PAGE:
German Carpentry Tools

Updated February 21, 2017

German-made tools are well regarded within carpentry and woodworking circles for the quality of their craftsmanship and their professional results. Among German tool manufacturers, both Stahlwille and Festool manufacture power tools. Many German companies draw on long artisan histories to produce high-quality hand tools, including Ulmia, E.C. Emmerich and Wilhelm Pultsch. Whether you're looking to add a single high-quality tool to your collection or to invest in a German-crafted workbench, there are many types of tools and manufacturers from which to choose.


Wilhelm Pultsch has been manufacturing saws in Remscheid, Germany, since the late 1800s. The firm produces both one-man and two-man crosscut saws, with either standard or hand-sharpened finishes. The two-man crosscut saw is available without handles, though you can purchase them separately.

If you're looking for a bow saw or fret saw, a narrow-bladed tool ideal for fine work, Ulmia produces one made of red beech, limewood and steel.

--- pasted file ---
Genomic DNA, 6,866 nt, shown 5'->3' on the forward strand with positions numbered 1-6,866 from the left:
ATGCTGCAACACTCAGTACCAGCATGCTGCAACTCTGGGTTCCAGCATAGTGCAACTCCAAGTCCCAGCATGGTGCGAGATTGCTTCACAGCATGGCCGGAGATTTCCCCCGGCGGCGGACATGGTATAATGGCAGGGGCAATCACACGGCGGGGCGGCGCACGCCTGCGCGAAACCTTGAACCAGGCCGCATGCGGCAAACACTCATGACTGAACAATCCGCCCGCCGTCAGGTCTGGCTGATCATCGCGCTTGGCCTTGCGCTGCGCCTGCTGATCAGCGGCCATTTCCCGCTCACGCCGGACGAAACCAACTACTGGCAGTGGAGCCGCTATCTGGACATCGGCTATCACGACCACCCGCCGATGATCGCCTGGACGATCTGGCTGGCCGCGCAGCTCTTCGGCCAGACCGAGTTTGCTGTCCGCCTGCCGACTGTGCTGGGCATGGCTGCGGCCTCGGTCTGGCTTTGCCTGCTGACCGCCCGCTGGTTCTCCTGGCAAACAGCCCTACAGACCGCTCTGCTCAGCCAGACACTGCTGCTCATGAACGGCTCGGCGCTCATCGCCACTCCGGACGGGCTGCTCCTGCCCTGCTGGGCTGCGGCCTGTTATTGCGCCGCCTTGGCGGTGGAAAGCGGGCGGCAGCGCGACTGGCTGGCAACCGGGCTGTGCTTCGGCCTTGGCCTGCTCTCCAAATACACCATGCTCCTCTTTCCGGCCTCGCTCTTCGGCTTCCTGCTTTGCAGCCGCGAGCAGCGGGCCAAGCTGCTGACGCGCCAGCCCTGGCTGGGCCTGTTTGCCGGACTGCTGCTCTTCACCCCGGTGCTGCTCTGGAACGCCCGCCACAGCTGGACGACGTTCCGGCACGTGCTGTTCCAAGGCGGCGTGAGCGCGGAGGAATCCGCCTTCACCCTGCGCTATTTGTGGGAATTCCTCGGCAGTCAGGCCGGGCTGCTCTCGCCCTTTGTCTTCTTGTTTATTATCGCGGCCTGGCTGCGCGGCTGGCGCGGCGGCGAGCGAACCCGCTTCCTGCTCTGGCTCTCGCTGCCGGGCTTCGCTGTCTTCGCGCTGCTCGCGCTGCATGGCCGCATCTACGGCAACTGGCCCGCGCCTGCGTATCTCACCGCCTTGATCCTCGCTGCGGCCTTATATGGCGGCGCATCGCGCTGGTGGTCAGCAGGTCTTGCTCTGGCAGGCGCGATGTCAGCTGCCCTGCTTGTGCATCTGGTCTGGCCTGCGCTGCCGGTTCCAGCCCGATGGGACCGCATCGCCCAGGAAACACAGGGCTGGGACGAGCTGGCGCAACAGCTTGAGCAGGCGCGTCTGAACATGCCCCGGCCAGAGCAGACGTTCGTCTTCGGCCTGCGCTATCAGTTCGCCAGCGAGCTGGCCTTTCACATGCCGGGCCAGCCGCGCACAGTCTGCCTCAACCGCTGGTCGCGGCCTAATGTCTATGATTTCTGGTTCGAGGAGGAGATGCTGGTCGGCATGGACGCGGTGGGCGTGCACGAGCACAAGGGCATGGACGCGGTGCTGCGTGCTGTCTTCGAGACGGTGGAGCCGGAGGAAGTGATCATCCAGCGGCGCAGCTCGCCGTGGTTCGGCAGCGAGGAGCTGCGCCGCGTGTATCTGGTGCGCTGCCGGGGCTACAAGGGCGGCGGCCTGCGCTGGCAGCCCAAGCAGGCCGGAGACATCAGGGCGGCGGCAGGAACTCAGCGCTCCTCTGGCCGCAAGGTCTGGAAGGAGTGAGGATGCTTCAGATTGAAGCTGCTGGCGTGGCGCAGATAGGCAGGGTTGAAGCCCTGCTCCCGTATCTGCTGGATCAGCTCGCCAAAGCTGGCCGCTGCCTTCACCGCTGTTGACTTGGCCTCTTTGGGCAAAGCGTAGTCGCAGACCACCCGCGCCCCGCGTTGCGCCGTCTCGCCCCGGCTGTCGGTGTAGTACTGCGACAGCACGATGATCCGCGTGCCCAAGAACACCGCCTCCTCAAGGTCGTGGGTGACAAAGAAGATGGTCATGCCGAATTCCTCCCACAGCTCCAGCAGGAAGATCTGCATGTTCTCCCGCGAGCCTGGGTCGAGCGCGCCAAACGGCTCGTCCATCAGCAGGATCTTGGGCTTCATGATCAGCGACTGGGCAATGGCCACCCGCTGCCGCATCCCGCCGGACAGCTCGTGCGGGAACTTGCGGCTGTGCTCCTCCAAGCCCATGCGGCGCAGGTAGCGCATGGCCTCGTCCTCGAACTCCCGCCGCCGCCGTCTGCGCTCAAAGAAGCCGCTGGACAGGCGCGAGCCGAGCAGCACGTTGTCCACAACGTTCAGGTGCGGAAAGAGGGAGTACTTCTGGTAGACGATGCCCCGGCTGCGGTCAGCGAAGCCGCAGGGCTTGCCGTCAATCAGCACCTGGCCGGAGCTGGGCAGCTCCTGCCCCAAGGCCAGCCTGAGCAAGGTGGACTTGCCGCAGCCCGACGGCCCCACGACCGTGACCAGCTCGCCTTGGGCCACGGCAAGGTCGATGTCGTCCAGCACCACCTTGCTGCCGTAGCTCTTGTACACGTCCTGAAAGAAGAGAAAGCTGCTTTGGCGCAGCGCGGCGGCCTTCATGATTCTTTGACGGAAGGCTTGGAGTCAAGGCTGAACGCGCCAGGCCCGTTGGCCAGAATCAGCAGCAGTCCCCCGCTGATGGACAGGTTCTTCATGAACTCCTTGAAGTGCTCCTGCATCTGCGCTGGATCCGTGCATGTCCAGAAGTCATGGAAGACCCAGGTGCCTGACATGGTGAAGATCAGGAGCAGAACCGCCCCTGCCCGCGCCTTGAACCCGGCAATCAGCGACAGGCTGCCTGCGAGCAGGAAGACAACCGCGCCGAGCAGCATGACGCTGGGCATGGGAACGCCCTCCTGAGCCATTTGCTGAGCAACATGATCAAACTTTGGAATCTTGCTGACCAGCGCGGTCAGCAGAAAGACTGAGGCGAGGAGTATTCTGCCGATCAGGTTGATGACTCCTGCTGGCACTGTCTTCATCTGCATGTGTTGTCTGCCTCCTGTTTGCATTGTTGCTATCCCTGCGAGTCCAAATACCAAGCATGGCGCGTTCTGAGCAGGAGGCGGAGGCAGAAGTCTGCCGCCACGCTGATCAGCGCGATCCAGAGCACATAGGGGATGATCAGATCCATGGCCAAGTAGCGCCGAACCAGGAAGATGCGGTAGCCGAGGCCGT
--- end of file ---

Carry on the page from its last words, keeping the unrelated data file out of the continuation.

For an electric jigsaw, Festool produces two different models, with either a standard "D-handle" or a barrel grip design.


Planes help to smooth and pare back wooden surfaces or edges. They may have wooden or metal frames, which house a sharp blade. E.C. Emmerich produces a wide range of wooden planes, including smooth planes and rebate planes for both right- and left-handed carpenters. Whereas smooth planes are used for large boards, rebate planes cut rebates, or grooves, into wood.

If you prefer a plane with a metal body, the German manufacturer Kunz Tools makes smoothing planes, block planes and pocket planes. Compact block planes and ultra-compact pocket planes work well for fine work and around tight angles. Materials include grey cast iron and locally-harvested cherry wood.

Vices and Workbenches

Any carpenter realises that his tools are only as effective as his workspace allows. German-made vices and workbenches are generally regarded as offering rugged and precise performance. If you have the opportunity and budget to buy a German-made workbench, Ulmia builds a number of benches, generally costing over £1,300, as of September 2010.

Regardless of the kind of workbench you use, you can combine it with German-made vices. Select from small or large vices, quick-release vices, heavy-duty vices, vices with chain-driven screws and short or long tail vices.

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About the Author

Danielle Hill has been writing, editing and translating since 2005. She has contributed to "Globe Pequot" Barcelona travel guide, "Gulfshore Business Magazine," "Connecting Lines: New Poetry from Mexico" and "The Barcelona Review." She has trained in neuro-linguistic programming and holds a Bachelor of Arts in comparative literature and literary translation from Brown University.